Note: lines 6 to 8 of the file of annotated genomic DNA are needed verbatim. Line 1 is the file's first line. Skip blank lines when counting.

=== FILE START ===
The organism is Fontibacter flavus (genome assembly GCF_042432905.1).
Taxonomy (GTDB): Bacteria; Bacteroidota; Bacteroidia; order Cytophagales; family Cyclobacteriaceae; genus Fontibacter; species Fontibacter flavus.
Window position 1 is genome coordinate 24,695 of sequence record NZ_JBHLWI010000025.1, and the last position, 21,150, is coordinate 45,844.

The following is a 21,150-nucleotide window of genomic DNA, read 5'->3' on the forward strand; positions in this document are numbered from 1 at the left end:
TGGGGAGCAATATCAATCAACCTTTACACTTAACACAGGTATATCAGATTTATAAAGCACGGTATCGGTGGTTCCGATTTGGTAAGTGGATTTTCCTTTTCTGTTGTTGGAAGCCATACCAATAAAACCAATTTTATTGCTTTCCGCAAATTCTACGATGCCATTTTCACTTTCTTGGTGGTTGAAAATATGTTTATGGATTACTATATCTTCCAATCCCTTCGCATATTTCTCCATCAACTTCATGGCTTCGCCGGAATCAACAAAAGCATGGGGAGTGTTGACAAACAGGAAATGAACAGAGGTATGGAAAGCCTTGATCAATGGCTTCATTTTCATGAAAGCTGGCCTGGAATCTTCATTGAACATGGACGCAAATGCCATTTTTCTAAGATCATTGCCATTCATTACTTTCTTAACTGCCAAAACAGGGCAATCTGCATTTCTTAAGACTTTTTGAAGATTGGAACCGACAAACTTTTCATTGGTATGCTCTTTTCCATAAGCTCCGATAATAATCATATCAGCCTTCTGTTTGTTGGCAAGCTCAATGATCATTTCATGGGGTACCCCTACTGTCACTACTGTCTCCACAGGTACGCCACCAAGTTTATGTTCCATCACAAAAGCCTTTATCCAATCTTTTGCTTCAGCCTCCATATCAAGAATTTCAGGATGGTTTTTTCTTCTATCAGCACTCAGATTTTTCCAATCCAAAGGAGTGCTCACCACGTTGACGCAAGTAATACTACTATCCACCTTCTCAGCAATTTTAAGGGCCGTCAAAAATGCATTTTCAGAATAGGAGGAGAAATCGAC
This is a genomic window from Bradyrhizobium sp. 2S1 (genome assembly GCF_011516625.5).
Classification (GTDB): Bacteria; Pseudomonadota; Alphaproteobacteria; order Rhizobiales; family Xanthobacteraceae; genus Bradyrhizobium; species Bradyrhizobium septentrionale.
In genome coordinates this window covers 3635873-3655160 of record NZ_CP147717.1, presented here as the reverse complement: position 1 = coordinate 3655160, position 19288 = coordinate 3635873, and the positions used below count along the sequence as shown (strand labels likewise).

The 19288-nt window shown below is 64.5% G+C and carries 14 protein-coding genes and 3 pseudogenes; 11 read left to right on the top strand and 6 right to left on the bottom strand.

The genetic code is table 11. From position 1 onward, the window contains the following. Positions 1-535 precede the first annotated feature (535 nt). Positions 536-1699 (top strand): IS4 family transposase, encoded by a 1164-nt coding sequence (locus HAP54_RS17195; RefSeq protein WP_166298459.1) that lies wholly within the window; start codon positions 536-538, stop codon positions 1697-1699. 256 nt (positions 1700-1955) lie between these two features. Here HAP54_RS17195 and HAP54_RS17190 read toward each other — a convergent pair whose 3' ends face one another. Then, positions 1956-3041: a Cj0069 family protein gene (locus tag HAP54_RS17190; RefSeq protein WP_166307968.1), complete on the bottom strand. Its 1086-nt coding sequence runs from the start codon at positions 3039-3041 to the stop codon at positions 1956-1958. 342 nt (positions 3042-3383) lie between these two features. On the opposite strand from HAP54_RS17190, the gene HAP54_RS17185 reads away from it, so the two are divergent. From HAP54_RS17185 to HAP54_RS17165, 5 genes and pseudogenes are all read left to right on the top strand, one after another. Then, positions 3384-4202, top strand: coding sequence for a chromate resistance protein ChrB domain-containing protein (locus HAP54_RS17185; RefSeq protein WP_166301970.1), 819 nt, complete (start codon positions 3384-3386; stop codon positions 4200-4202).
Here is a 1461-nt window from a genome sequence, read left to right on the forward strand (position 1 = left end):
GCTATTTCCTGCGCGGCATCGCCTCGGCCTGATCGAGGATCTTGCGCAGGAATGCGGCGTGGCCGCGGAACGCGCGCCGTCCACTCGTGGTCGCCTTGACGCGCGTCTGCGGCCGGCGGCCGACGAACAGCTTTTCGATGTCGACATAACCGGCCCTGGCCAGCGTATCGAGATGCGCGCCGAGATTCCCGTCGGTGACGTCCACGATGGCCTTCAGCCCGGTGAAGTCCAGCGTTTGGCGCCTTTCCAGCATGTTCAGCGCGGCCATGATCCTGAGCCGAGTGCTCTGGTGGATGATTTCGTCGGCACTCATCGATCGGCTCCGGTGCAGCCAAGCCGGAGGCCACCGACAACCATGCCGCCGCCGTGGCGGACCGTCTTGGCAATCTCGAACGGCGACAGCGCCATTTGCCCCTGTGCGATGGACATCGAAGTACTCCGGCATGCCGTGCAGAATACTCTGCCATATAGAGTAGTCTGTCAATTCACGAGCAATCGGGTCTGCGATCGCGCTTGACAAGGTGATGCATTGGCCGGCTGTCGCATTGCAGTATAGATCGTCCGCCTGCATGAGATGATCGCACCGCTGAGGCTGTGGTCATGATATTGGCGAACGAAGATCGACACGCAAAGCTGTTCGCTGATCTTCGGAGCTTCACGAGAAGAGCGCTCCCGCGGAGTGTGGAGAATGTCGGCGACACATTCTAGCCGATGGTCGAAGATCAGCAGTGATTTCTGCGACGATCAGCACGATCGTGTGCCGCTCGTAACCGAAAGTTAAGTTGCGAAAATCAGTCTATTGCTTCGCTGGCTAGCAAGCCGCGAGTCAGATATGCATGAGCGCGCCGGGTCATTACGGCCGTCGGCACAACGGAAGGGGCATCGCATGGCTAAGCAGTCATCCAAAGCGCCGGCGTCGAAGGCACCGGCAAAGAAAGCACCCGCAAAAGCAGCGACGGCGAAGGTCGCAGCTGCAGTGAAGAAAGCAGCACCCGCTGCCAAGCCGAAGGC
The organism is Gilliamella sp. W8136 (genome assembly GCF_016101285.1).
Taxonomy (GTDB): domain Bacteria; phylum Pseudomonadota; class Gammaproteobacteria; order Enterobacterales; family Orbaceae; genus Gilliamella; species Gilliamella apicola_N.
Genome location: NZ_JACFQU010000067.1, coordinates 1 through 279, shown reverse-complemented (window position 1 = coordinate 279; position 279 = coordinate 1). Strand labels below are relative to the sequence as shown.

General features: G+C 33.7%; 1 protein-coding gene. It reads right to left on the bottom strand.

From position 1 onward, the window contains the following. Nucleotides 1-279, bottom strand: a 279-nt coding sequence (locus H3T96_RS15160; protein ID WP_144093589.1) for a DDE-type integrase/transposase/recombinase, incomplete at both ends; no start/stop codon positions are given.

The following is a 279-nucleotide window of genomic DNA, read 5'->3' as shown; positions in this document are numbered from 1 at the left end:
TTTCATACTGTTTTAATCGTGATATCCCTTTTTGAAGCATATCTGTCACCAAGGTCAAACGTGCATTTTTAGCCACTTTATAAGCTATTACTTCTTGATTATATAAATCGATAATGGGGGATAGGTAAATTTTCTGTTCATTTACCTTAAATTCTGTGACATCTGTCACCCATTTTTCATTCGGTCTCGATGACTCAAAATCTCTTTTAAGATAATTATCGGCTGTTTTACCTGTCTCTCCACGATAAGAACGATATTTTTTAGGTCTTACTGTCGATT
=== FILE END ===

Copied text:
This is a genomic window from Bradyrhizobium sp. 2S1 (genome assembly GCF_011516625.5).
Classification (GTDB): Bacteria; Pseudomonadota; Alphaproteobacteria; order Rhizobiales; family Xanthobacteraceae; genus Bradyrhizobium; species Bradyrhizobium septentrionale.
In genome coordinates this window covers 3635873-3655160 of record NZ_CP147717.1, presented here as the reverse complement: position 1 = coordinate 3655160, position 19288 = coordinate 3635873, and the positions used below count along the sequence as shown (strand labels likewise).